When staying in such a delightful hotel, you will want to eat at least one dinner there. Happily, the restaurant is very good (including at breakfast time). Its chef, Magnus Johansson, is a careful shopper and works hard to track down honest meat, fish and produce, including the best cold-smoked cod roe I've eaten: almost mousse-like in its light consistency, and neither over-smoked nor over-salted. His mushroom-stuffed potato dumplings are something I'll be tinkering with at home, and so are his flavorful (Swedish) meatballs with perfect mashed potatoes. There are more creative dishes on the menu, too, but the classics are hard to resist.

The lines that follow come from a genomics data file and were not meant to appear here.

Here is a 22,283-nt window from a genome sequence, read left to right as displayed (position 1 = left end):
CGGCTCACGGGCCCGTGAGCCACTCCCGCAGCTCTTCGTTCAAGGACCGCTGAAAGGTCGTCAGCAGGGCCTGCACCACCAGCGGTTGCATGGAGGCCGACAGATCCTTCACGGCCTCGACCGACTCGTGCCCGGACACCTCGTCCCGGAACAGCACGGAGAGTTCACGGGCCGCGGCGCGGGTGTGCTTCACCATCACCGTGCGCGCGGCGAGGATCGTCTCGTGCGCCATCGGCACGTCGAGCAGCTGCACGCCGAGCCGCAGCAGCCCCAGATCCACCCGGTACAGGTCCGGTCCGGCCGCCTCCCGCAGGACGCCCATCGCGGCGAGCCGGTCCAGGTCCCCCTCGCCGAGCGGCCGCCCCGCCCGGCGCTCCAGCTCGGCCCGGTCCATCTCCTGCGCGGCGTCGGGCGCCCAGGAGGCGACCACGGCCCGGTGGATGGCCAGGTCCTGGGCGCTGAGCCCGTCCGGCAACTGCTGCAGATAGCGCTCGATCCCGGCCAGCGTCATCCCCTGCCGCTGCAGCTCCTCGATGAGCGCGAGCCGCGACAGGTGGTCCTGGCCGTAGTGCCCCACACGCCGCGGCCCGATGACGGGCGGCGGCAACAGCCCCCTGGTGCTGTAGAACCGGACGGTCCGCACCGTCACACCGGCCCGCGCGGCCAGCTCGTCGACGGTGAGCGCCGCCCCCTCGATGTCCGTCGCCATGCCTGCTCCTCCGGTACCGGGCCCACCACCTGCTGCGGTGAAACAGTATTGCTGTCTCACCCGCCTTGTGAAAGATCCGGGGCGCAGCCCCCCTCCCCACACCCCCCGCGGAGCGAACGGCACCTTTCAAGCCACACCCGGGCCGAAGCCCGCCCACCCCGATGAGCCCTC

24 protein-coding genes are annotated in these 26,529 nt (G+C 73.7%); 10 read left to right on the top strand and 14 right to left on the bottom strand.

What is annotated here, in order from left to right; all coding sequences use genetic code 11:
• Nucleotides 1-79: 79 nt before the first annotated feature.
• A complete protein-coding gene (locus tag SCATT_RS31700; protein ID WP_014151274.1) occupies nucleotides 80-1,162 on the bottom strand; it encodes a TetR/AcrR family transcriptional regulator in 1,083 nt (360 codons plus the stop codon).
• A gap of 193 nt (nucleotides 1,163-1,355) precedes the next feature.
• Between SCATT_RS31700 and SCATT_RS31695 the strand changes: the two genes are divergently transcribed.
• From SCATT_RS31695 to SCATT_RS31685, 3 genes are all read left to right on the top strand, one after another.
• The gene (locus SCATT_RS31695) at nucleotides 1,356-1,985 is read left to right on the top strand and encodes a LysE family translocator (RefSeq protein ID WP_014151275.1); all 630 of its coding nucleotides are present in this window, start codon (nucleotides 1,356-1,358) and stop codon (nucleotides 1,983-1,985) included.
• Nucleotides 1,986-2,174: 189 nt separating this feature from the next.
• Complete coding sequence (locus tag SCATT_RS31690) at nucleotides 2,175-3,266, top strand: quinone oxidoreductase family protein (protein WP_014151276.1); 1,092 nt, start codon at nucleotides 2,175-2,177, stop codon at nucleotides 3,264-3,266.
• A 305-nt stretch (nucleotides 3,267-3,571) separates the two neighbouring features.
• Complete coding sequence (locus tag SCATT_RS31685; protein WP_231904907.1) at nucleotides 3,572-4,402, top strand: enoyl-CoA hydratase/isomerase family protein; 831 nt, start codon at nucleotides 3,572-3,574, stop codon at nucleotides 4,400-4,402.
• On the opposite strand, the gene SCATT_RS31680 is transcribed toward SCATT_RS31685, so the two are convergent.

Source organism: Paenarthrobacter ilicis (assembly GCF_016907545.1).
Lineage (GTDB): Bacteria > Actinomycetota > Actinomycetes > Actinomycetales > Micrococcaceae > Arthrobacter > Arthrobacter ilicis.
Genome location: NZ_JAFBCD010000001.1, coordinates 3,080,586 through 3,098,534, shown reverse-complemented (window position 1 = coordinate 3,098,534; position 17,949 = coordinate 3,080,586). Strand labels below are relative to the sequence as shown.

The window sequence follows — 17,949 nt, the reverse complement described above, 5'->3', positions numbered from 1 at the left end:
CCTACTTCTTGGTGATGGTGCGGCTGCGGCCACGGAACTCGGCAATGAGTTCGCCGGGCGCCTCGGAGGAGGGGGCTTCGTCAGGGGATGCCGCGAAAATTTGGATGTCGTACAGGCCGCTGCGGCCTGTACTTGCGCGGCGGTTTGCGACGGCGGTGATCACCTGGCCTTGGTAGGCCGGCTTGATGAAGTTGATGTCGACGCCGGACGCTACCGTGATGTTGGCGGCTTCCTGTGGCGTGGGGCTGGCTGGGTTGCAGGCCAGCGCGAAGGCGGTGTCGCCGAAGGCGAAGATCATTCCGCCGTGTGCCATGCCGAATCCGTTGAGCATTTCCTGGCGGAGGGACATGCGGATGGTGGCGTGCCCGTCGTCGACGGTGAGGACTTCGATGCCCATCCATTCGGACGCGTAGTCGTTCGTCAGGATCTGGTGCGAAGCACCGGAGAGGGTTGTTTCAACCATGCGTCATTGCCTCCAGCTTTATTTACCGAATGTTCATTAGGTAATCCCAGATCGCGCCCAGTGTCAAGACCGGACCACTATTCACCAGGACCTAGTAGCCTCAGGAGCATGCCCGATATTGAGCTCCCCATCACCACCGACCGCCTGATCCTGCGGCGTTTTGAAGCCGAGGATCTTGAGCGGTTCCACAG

Eating traditional but gently modernized dishes on the terrace, then having a nice stroll across the footbridge to the next island when even at 11 p.m. the sky is still light: What could be a more enchanting way to visit Stockholm?
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In Gothenburg -- where we went mainly to see an opera but which is a charming destination in so many other ways too -- we stayed in what used to be the central post office: The Clarion Hotel Post. It's a big place (500 or so rooms) and it is right across the street from the railway station. Normally that would be two strikes against it, but we were coming and going by train and the on-line photographs looked terrific, so we thought we'd give it a try. Fortunately, it had considerable charm and sometimes considerable beauty, so I suppose I need to adjust my prejudices about big railway-station hotels.